Ordinary Cubans will soon have the luxury of owning a cell phone, according to a story by the Associated Press.
President Raul Castro's government said Friday that it will allow anyone in the country to get cell phone service, a right previously limited to executives working for foreign companies or high communist party officials.
This is the first announcement that a major government policy or restriction has been changed since the 76-year-old Castro took over as leader of the island nation from his older brother Fidel Castro.
The AP said there has been a kind of black market for cell phones in Cuba where people who were ineligible were able to get phones and service by having foreigners sign contracts in their names. But for the most part, mobile phones are not common in Cuba.
The small wireless market in Cuba is a monopoly controlled by Empresa de Telecomunicaciones de Cuba S.A., or ETECSA. The company has said it will soon offer prepaid contracts to the general public now that the ban has been lifted.
But because most Cubans only make about 408 Cuban pesos, or a little less than $20, a month according to the AP, it's hard to imagine that many Cubans will be able to afford a cell phone. Still, even the poorest of the poor have managed to afford cell phones in other countries. I was amazed on my a recent trip to the Philippines that everyone I encountered, from housemaids to Bangka boat captains to street vendors, all had cell phones. The Philippines also happens to be considered the texting capital of the world.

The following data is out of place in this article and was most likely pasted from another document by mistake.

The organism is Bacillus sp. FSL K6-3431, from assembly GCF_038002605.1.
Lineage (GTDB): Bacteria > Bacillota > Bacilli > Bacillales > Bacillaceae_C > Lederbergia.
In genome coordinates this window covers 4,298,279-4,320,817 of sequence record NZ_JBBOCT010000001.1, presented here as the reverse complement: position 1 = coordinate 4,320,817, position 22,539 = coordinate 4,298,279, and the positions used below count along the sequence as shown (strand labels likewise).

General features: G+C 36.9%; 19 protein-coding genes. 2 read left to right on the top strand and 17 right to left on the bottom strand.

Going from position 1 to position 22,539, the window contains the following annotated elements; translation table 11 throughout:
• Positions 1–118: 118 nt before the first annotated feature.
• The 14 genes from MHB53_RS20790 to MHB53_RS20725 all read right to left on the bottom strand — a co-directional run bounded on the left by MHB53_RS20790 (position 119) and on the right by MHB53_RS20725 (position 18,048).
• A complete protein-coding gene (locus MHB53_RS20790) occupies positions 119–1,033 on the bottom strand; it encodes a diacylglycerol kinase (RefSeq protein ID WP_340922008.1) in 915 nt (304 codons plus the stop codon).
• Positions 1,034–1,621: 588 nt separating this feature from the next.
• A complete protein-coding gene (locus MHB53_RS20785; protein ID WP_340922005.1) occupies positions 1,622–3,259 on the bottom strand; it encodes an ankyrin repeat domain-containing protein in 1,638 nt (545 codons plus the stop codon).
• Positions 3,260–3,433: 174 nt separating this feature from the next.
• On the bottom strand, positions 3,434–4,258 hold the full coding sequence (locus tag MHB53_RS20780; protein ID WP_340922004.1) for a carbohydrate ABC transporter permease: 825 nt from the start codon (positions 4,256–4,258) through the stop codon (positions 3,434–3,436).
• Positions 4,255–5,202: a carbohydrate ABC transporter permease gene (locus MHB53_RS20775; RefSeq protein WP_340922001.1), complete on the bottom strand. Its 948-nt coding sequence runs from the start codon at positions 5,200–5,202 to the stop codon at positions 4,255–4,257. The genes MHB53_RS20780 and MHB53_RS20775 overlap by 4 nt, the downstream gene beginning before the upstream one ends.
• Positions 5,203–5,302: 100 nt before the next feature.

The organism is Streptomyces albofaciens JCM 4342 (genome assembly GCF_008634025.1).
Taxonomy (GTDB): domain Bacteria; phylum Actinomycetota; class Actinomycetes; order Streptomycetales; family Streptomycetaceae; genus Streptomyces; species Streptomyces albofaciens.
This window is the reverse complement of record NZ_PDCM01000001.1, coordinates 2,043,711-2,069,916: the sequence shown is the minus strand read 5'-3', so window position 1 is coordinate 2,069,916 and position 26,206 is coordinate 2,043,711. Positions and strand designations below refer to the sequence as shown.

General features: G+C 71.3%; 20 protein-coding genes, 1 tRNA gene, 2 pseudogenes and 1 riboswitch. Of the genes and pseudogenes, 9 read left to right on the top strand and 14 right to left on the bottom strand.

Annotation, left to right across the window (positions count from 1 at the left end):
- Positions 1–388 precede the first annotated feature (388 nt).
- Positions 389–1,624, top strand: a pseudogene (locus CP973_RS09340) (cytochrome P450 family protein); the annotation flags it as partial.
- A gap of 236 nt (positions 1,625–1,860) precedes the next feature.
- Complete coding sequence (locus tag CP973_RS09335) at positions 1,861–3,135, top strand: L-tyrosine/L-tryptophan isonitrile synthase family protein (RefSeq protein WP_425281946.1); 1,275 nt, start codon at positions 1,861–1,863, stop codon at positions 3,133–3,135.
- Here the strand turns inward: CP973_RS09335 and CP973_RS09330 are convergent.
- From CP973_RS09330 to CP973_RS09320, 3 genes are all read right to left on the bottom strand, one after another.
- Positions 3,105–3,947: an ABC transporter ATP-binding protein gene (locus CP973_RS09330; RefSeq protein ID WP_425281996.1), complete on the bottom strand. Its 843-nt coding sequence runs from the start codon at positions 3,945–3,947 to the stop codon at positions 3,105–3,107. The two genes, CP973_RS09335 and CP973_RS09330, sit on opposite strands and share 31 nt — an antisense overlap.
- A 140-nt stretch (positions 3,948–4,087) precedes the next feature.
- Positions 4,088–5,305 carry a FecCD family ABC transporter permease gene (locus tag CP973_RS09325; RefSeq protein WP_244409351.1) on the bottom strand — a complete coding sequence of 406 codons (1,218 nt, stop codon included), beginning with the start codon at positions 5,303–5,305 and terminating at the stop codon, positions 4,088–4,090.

It's also very hard for me to wrap my head around the fact that people in Cuba have simply not been allowed to own cell phones while the rest of the world has seen an explosion in cell phone usage and technology. In the U.S., more than 80 percent of the population owns a cell phone. And close to 3 billion people around the globe have cell phones.
Cuba isn't the only country loosening its cell phone ban. In North Korea, where people had been publicly executed for carrying a cell phone, the ban is also being lifted, according to Web reports.
The North Korean government imposed the cell phone ban after a 2004 explosion in the city of Ryongchon that was believed to be an assassination attempt on the communist country's leader, Kim Jong-Il.
North Korea's ban is somewhat ironic considering that its southern neighbor South Korea is one of the most sophisticated mobile phone markets in the world.
But for governments that are intent on keeping a tight lid on information coming in or going out of the their country, cell phones are a major threat.
After all, it has been through photographs and video taken on cell phones and circulated on the Internet that the world has seen the disturbing images of the riots in Tibet: the clouds of tear gas, burning buildings, monks in purple robes, and riot police. Cell phones were the primary way that news was leaked to the outside world during the crackdown in Burma last year. And in many places, cell phones have been used to gather protesters and distribute antigovernment messages.